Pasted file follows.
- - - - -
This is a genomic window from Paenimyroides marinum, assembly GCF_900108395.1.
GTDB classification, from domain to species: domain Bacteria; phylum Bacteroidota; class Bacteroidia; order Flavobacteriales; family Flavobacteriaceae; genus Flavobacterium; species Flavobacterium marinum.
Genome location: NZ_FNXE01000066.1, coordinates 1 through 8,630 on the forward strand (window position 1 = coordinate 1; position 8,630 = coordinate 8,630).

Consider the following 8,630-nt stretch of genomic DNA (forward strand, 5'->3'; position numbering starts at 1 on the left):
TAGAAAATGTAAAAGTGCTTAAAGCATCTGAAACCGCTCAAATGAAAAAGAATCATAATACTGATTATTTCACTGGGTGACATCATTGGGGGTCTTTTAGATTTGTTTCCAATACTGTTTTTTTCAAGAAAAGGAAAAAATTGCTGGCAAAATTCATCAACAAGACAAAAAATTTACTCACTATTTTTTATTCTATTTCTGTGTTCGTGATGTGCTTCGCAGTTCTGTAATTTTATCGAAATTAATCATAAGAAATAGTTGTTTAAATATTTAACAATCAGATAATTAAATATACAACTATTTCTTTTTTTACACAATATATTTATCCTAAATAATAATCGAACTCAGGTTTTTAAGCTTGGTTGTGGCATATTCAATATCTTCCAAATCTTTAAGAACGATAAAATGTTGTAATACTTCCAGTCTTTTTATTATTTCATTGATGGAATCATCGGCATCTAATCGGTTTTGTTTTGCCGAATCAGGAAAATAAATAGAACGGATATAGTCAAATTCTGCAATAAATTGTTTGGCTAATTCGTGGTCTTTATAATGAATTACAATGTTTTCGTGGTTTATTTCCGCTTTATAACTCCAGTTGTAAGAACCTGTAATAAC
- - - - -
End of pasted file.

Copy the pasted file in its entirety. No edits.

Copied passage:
This is a genomic window from Paenimyroides marinum, assembly GCF_900108395.1.
GTDB classification, from domain to species: domain Bacteria; phylum Bacteroidota; class Bacteroidia; order Flavobacteriales; family Flavobacteriaceae; genus Flavobacterium; species Flavobacterium marinum.
Genome location: NZ_FNXE01000066.1, coordinates 1 through 8,630 on the forward strand (window position 1 = coordinate 1; position 8,630 = coordinate 8,630).

Consider the following 8,630-nt stretch of genomic DNA (forward strand, 5'->3'; position numbering starts at 1 on the left):
TAGAAAATGTAAAAGTGCTTAAAGCATCTGAAACCGCTCAAATGAAAAAGAATCATAATACTGATTATTTCACTGGGTGACATCATTGGGGGTCTTTTAGATTTGTTTCCAATACTGTTTTTTTCAAGAAAAGGAAAAAATTGCTGGCAAAATTCATCAACAAGACAAAAAATTTACTCACTATTTTTTATTCTATTTCTGTGTTCGTGATGTGCTTCGCAGTTCTGTAATTTTATCGAAATTAATCATAAGAAATAGTTGTTTAAATATTTAACAATCAGATAATTAAATATACAACTATTTCTTTTTTTACACAATATATTTATCCTAAATAATAATCGAACTCAGGTTTTTAAGCTTGGTTGTGGCATATTCAATATCTTCCAAATCTTTAAGAACGATAAAATGTTGTAATACTTCCAGTCTTTTTATTATTTCATTGATGGAATCATCGGCATCTAATCGGTTTTGTTTTGCCGAATCAGGAAAATAAATAGAACGGATATAGTCAAATTCTGCAATAAATTGTTTGGCTAATTCGTGGTCTTTATAATGAATTACAATGTTTTCGTGGTTTATTTCCGCTTTATAACTCCAGTTGTAAGAACCTGTAATAAC